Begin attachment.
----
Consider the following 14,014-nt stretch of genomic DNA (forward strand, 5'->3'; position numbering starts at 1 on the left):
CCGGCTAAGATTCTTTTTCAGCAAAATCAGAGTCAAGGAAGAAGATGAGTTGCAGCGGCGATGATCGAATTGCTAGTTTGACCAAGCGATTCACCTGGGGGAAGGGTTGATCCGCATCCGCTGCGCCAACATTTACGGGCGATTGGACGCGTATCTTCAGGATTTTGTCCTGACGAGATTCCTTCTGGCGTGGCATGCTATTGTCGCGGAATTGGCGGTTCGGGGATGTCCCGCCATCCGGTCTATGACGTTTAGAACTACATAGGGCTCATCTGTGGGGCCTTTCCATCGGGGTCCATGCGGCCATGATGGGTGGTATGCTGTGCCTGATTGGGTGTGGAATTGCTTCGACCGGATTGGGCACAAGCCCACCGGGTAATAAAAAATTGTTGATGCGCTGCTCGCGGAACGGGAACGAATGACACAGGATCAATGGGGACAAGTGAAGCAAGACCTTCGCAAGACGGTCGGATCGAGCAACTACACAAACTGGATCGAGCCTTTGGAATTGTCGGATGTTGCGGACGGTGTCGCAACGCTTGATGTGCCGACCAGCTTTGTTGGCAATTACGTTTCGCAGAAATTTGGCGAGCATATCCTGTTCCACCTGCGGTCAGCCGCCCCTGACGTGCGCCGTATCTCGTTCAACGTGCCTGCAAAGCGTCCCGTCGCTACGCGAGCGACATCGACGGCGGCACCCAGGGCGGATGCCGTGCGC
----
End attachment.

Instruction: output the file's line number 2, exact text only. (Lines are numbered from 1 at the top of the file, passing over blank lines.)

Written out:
CCGGCTAAGATTCTTTTTCAGCAAAATCAGAGTCAAGGAAGAAGATGAGTTGCAGCGGCGATGATCGAATTGCTAGTTTGACCAAGCGATTCACCTGGGGGAAGGGTTGATCCGCATCCGCTGCGCCAACATTTACGGGCGATTGGACGCGTATCTTCAGGATTTTGTCCTGACGAGATTCCTTCTGGCGTGGCATGCTATTGTCGCGGAATTGGCGGTTCGGGGATGTCCCGCCATCCGGTCTATGACGTTTAGAACTACATAGGGCTCATCTGTGGGGCCTTTCCATCGGGGTCCATGCGGCCATGATGGGTGGTATGCTGTGCCTGATTGGGTGTGGAATTGCTTCGACCGGATTGGGCACAAGCCCACCGGGTAATAAAAAATTGTTGATGCGCTGCTCGCGGAACGGGAACGAATGACACAGGATCAATGGGGACAAGTGAAGCAAGACCTTCGCAAGACGGTCGGATCGAGCAACTACACAAACTGGATCGAGCCTTTGGAATTGTCGGATGTTGCGGACGGTGTCGCAACGCTTGATGTGCCGACCAGCTTTGTTGGCAATTACGTTTCGCAGAAATTTGGCGAGCATATCCTGTTCCACCTGCGGTCAGCCGCCCCTGACGTGCGCCGTATCTCGTTCAACGTGCCTGCAAAGCGTCCCGTCGCTACGCGAGCGACATCGACGGCGGCACCCAGGGCGGATGCCGTGCGC